Is sense of smell linked to being fatter or thinner?

The research team have determined that the signally between smell and the sympathetic nervous system flows through the hypothalamus.

According to The Daily Mail, they fed the two groups of mice the exact same high-fat diet, but the mice with no smell lost 16 percent of their body weight while the other mice gained weight. But if a recent research is to go by, sense of smell that helps in enjoying the food may be inadvertently making you fat.

Even when the super-smellers were exposed to "social" smells, such as the scent of other mice of the opposite sex, they were shown to be at a greater risk to gain more weight and suffer an impairment of their metabolism compared to normal or smell-deficient mice.

Experiments conducted at the University of California, Berkeley, suggest that the odor of food has a direct link with how the body processes the calories. The body stores calories when it is unsuccessful in searching for food, and feels free to burn it when food is secured.

In the second mouse model, his team ablated olfactory sensory neurons using an inhaled virus, producing a similar loss of olfactory sensory neurons with a lower chance of affecting cells outside the olfactory system.

To find out how smelling food can affect weight gain, the researchers studied obese mice with an altered sense of smell.

"This paper is one of the first studies that really shows if we manipulate olfactory inputs we can actually alter how the brain perceives energy balance, and how the brain regulates energy balance", said CĂ©line Riera, a former UC Berkeley postdoctoral fellow now at Cedars-Sinai Medical Center in Los Angeles.

The smell-deficient mice rapidly burned calories by up- regulating their sympathetic nervous system, which is known to increase fat burning. But while the smell-deficient mice gained at most 10 percent more weight, going from 25-30 grams to 33 grams, the normal mice gained about 100 percent of their normal weight, ballooning up to 60 grams.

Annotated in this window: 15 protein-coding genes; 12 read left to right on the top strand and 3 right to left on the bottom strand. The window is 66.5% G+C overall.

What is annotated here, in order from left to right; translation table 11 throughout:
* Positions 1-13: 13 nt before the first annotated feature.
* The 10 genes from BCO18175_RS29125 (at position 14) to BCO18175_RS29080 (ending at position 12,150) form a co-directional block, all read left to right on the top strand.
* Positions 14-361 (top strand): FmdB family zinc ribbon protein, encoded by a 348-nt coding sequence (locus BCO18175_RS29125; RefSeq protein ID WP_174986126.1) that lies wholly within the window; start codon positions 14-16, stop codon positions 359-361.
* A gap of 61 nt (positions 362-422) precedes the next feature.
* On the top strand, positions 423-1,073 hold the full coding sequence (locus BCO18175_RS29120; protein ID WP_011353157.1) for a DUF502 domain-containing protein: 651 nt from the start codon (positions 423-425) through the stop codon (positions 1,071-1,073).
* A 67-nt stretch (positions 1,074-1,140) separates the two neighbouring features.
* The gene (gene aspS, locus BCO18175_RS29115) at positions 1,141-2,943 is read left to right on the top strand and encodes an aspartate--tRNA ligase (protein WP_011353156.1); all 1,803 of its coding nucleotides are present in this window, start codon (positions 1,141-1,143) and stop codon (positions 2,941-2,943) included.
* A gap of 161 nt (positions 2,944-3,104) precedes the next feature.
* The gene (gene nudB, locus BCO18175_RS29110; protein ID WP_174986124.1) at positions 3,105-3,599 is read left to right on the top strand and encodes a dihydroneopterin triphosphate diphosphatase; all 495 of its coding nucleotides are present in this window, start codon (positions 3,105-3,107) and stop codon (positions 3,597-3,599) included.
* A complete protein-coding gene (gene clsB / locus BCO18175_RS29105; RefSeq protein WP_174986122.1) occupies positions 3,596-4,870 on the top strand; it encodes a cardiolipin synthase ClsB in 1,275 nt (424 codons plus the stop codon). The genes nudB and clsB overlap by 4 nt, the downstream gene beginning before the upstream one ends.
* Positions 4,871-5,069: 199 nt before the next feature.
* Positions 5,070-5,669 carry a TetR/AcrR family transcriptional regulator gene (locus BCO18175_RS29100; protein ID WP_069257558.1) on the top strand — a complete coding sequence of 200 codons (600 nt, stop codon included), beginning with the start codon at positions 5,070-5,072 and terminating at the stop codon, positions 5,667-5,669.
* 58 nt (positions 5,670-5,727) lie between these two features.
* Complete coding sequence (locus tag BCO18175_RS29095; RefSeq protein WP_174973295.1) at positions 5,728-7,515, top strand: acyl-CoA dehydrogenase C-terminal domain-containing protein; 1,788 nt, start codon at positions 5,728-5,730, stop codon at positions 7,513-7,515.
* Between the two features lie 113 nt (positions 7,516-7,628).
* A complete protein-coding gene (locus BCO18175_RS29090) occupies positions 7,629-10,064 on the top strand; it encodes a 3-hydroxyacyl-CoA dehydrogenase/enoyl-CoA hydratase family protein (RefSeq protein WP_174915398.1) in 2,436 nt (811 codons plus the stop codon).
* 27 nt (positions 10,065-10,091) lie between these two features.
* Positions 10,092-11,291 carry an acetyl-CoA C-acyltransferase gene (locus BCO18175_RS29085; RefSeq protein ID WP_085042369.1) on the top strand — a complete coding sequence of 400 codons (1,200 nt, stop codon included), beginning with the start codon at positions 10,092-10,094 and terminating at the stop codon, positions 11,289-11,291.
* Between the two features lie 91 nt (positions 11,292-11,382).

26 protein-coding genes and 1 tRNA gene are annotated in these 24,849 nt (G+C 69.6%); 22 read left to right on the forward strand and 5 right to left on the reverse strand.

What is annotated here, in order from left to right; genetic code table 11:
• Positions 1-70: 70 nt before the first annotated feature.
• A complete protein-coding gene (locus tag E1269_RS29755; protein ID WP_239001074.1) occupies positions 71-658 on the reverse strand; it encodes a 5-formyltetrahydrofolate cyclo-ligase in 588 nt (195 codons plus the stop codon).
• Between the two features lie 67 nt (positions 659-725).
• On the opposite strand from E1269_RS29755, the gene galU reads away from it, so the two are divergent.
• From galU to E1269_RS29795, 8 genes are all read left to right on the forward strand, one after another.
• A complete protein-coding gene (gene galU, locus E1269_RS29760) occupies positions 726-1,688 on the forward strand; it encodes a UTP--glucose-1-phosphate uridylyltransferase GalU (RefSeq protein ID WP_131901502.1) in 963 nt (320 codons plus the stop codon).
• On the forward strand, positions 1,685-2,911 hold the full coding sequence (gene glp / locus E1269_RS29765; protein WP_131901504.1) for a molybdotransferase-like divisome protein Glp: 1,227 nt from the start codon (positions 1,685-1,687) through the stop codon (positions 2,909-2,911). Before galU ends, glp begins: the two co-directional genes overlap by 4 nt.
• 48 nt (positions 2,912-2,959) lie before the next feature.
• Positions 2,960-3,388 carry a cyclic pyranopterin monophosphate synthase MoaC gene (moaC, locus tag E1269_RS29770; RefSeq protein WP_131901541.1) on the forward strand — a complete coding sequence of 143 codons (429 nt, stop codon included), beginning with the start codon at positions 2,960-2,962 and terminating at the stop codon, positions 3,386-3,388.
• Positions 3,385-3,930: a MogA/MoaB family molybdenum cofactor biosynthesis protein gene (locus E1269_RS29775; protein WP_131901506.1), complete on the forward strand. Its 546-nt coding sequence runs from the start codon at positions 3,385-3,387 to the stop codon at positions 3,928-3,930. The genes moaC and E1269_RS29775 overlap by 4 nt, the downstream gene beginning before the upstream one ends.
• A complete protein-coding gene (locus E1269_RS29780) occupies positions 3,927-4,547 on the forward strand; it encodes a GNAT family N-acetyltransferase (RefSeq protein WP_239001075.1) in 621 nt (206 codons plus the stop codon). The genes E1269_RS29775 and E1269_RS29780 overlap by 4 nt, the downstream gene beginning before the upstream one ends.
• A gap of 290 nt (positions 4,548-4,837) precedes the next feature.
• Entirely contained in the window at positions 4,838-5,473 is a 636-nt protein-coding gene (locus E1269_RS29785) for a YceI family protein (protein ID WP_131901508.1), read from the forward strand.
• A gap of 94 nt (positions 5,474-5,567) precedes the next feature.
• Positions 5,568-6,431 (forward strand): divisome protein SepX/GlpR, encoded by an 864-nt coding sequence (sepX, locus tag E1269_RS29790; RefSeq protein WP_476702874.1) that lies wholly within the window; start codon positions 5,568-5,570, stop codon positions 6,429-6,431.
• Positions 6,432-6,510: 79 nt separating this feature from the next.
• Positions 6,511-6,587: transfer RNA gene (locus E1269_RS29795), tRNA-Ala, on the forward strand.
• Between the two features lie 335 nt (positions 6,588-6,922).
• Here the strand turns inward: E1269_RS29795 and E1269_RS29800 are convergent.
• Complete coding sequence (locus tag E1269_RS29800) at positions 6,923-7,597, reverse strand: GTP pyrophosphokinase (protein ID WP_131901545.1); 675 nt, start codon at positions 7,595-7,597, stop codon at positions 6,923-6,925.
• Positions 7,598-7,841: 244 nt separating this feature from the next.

Because the fat-burning program is off by default, it isn't clear how an enhanced sense of smell is linked to weight gain. The team, headed by molecular biologist Andrew Dillin, gave the mice regular doses of the diphtheria toxin, which puts a temporary halt on odor-sensing neurons.

The obese mice with glucose bigotry (a status that brings on diabetes) not only lost weight in spite of a high fat diet but also achieved normal glucose tolerance. Some turned nearly all of their beige fat into brown fat, becoming lean, mean burning machines. These mice had highly sensitive noses. Also, super-smeller mice (mice with boosted sense of smell) got fatter than mice with a normal sense of smell when provided with a high-fat diet.

The senses of smell and taste become heightened in anticipation of a meal. Also, their bone mass, organs, or muscles were left unaffected.

The results of the new study were published in the journal Cell Metabolism, and the findings point to an unexplored link between olfactory neurons and weight gain.

Vanessa Coleman